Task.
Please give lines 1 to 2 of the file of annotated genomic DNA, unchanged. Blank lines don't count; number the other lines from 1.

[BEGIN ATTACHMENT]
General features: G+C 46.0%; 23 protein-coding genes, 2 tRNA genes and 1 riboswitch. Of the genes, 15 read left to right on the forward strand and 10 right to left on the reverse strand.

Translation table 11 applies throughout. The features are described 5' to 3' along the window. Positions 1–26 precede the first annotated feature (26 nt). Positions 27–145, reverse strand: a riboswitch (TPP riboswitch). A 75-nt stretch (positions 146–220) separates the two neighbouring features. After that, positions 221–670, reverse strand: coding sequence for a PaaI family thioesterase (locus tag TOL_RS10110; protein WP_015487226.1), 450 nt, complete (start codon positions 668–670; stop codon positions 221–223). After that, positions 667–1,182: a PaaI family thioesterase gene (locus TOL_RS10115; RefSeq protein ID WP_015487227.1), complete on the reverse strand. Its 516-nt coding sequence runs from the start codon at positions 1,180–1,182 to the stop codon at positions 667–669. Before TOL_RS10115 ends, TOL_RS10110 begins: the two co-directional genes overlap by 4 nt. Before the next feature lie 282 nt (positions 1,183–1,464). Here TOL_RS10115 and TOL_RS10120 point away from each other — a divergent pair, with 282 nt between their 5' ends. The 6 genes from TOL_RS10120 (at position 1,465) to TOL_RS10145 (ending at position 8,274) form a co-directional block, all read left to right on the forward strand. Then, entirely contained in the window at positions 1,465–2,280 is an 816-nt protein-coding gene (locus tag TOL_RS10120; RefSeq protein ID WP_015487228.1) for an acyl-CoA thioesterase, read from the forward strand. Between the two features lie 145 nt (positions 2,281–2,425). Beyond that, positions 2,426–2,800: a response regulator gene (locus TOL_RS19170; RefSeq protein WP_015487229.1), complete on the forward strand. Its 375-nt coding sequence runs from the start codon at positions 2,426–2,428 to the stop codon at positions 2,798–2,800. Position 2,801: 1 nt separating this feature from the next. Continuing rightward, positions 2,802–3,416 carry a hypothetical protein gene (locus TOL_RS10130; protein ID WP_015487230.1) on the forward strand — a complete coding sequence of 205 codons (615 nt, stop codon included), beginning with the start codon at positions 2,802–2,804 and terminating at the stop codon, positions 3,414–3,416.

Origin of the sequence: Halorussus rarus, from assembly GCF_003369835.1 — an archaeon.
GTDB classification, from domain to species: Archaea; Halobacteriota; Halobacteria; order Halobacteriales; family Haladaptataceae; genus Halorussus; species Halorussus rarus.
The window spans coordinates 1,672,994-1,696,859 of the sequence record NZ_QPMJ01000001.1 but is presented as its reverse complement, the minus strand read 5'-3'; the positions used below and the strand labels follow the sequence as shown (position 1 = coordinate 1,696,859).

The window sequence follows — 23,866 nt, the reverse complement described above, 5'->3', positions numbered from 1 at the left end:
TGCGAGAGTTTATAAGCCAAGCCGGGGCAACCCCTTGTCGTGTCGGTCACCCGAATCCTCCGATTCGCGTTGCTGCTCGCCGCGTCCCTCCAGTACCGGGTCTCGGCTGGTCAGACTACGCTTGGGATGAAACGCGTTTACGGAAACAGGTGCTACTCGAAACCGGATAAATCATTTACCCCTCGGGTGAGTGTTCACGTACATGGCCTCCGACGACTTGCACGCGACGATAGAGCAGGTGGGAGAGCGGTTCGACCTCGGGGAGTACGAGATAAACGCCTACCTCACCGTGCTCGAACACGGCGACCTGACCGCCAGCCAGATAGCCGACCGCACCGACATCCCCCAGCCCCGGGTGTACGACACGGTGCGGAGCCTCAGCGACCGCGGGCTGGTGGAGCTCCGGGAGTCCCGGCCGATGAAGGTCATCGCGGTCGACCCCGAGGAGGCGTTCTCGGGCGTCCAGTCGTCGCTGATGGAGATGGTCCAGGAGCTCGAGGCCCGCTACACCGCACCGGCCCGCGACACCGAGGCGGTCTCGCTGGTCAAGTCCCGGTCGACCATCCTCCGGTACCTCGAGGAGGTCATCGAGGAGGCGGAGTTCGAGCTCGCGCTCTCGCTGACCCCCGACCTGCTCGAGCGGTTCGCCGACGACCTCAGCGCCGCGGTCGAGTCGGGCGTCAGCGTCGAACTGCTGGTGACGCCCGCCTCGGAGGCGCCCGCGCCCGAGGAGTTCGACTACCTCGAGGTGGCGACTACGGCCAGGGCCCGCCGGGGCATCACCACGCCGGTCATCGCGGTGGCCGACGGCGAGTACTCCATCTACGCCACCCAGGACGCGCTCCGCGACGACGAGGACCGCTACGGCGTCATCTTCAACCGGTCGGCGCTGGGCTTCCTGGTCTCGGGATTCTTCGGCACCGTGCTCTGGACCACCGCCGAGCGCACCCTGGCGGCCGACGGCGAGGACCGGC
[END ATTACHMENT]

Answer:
General features: G+C 46.0%; 23 protein-coding genes, 2 tRNA genes and 1 riboswitch. Of the genes, 15 read left to right on the forward strand and 10 right to left on the reverse strand.

Translation table 11 applies throughout. The features are described 5' to 3' along the window. Positions 1–26 precede the first annotated feature (26 nt). Positions 27–145, reverse strand: a riboswitch (TPP riboswitch). A 75-nt stretch (positions 146–220) separates the two neighbouring features. After that, positions 221–670, reverse strand: coding sequence for a PaaI family thioesterase (locus tag TOL_RS10110; protein WP_015487226.1), 450 nt, complete (start codon positions 668–670; stop codon positions 221–223). After that, positions 667–1,182: a PaaI family thioesterase gene (locus TOL_RS10115; RefSeq protein ID WP_015487227.1), complete on the reverse strand. Its 516-nt coding sequence runs from the start codon at positions 1,180–1,182 to the stop codon at positions 667–669. Before TOL_RS10115 ends, TOL_RS10110 begins: the two co-directional genes overlap by 4 nt. Before the next feature lie 282 nt (positions 1,183–1,464). Here TOL_RS10115 and TOL_RS10120 point away from each other — a divergent pair, with 282 nt between their 5' ends. The 6 genes from TOL_RS10120 (at position 1,465) to TOL_RS10145 (ending at position 8,274) form a co-directional block, all read left to right on the forward strand. Then, entirely contained in the window at positions 1,465–2,280 is an 816-nt protein-coding gene (locus tag TOL_RS10120; RefSeq protein ID WP_015487228.1) for an acyl-CoA thioesterase, read from the forward strand. Between the two features lie 145 nt (positions 2,281–2,425). Beyond that, positions 2,426–2,800: a response regulator gene (locus TOL_RS19170; RefSeq protein WP_015487229.1), complete on the forward strand. Its 375-nt coding sequence runs from the start codon at positions 2,426–2,428 to the stop codon at positions 2,798–2,800. Position 2,801: 1 nt separating this feature from the next. Continuing rightward, positions 2,802–3,416 carry a hypothetical protein gene (locus TOL_RS10130; protein ID WP_015487230.1) on the forward strand — a complete coding sequence of 205 codons (615 nt, stop codon included), beginning with the start codon at positions 2,802–2,804 and terminating at the stop codon, positions 3,414–3,416.